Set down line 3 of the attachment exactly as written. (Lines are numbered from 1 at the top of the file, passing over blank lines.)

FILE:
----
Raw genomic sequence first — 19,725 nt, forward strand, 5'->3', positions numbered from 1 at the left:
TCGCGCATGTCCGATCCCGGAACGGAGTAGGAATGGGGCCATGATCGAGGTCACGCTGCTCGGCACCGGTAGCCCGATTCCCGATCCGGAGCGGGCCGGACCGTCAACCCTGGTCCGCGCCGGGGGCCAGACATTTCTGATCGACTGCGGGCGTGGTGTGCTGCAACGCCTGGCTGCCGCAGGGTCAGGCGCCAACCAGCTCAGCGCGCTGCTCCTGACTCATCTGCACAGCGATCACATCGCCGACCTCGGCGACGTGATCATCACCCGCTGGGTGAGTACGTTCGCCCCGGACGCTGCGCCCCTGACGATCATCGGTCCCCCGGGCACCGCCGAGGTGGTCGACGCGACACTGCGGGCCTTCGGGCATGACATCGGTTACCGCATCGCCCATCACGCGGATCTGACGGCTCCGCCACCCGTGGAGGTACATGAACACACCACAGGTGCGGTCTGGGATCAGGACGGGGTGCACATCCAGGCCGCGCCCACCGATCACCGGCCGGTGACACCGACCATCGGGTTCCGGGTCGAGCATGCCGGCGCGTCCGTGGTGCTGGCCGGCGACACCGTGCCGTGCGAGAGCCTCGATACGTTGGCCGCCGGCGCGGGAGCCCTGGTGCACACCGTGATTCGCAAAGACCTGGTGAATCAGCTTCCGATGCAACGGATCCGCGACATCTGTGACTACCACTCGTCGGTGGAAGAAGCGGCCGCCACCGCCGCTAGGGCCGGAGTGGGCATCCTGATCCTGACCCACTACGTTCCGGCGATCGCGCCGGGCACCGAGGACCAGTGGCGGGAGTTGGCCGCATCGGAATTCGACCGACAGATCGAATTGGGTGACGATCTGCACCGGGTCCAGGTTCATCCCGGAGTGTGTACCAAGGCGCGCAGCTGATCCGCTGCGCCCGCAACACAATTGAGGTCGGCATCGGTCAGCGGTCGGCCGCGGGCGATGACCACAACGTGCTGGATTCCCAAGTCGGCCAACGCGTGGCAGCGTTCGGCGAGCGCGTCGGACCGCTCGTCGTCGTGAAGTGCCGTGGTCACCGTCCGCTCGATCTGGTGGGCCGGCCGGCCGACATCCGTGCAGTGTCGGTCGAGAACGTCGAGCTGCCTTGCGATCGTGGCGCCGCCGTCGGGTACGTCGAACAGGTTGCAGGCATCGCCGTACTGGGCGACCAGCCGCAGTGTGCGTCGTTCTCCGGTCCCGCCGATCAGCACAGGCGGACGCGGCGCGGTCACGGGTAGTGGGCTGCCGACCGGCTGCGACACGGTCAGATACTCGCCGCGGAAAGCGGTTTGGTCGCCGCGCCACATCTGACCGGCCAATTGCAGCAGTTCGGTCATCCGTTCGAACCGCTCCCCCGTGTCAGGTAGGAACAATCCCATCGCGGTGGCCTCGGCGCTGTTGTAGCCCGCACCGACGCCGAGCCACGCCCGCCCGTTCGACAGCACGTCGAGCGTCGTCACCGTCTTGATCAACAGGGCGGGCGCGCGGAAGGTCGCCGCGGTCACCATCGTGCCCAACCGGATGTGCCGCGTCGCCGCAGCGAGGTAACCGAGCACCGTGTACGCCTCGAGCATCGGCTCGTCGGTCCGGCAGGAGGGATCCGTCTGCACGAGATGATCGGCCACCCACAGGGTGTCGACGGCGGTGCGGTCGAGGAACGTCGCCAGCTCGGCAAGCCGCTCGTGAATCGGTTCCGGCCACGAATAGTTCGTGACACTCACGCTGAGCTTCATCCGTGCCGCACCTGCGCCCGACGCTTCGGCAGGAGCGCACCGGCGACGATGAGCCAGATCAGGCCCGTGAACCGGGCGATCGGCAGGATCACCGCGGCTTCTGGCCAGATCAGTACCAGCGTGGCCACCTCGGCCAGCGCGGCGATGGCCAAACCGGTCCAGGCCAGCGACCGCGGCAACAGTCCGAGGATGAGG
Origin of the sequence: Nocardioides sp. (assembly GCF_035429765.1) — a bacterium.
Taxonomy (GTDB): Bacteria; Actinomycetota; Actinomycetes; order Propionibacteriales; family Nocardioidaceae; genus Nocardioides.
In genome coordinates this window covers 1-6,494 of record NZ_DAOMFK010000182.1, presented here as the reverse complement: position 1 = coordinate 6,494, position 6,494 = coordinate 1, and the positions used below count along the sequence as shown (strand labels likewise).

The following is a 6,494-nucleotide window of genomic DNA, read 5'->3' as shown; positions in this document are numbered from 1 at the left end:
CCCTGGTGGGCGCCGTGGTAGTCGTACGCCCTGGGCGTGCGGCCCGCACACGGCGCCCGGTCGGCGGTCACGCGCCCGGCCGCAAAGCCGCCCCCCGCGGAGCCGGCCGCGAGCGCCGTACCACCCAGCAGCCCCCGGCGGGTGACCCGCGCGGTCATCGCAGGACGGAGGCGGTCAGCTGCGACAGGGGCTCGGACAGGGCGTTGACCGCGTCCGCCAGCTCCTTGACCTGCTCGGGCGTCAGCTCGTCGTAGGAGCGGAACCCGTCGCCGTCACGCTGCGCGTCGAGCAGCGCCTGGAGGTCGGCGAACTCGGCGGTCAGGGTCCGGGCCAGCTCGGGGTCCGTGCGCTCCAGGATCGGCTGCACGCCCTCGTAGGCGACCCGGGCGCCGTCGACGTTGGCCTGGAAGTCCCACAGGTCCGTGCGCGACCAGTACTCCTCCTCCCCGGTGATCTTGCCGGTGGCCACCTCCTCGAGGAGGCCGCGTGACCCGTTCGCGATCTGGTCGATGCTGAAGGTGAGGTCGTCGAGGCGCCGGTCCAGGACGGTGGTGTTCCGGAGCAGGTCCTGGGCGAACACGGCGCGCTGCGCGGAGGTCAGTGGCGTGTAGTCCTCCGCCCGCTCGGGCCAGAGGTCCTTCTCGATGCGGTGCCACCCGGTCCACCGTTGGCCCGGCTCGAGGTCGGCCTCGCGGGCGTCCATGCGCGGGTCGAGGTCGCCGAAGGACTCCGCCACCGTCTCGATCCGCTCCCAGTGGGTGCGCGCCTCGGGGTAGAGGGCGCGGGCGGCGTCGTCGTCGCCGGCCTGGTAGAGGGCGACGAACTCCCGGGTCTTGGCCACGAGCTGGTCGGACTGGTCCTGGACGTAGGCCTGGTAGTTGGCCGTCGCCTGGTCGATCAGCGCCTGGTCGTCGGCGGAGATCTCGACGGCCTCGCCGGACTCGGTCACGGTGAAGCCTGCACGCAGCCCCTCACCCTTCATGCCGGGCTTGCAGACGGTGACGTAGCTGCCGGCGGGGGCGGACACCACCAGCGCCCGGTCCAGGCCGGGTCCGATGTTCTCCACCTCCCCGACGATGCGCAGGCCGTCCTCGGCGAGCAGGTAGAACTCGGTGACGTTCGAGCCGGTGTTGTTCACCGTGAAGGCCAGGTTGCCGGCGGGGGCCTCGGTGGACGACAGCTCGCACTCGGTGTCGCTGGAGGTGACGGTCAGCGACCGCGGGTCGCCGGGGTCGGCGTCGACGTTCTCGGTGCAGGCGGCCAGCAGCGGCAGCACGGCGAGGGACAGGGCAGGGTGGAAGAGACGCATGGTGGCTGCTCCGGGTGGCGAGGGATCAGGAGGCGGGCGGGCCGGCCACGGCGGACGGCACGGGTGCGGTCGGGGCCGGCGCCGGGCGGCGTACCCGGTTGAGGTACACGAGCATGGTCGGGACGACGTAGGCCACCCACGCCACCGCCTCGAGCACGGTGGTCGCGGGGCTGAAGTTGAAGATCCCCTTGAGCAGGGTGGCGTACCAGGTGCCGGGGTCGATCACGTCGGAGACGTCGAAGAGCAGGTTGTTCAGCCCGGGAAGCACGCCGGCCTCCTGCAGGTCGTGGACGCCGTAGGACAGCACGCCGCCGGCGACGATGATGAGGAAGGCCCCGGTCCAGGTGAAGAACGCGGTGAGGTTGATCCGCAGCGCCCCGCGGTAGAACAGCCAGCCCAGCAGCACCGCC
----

Origin of the sequence: Nocardioides sp. (assembly GCF_035429765.1) — a bacterium.